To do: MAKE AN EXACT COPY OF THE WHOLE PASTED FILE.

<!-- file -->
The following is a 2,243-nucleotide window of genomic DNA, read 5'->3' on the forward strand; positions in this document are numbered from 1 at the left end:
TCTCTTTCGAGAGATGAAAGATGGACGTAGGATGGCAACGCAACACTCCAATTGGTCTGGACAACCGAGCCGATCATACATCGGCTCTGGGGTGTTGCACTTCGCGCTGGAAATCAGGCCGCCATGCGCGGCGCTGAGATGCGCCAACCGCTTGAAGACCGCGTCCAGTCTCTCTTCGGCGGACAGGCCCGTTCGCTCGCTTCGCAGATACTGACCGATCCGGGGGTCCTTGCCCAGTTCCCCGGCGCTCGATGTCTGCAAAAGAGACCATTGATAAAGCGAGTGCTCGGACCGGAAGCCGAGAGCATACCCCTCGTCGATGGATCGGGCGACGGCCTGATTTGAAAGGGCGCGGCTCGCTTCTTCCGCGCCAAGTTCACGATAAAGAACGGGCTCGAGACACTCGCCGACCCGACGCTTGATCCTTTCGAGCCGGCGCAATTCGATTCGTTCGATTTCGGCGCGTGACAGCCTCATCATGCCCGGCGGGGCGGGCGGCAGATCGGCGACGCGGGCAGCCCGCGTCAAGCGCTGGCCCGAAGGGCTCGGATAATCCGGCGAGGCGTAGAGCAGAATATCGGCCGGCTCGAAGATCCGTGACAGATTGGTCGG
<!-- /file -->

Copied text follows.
The following is a 2,243-nucleotide window of genomic DNA, read 5'->3' on the forward strand; positions in this document are numbered from 1 at the left end:
TCTCTTTCGAGAGATGAAAGATGGACGTAGGATGGCAACGCAACACTCCAATTGGTCTGGACAACCGAGCCGATCATACATCGGCTCTGGGGTGTTGCACTTCGCGCTGGAAATCAGGCCGCCATGCGCGGCGCTGAGATGCGCCAACCGCTTGAAGACCGCGTCCAGTCTCTCTTCGGCGGACAGGCCCGTTCGCTCGCTTCGCAGATACTGACCGATCCGGGGGTCCTTGCCCAGTTCCCCGGCGCTCGATGTCTGCAAAAGAGACCATTGATAAAGCGAGTGCTCGGACCGGAAGCCGAGAGCATACCCCTCGTCGATGGATCGGGCGACGGCCTGATTTGAAAGGGCGCGGCTCGCTTCTTCCGCGCCAAGTTCACGATAAAGAACGGGCTCGAGACACTCGCCGACCCGACGCTTGATCCTTTCGAGCCGGCGCAATTCGATTCGTTCGATTTCGGCGCGTGACAGCCTCATCATGCCCGGCGGGGCGGGCGGCAGATCGGCGACGCGGGCAGCCCGCGTCAAGCGCTGGCCCGAAGGGCTCGGATAATCCGGCGAGGCGTAGAGCAGAATATCGGCCGGCTCGAAGATCCGTGACAGATTGGTCGG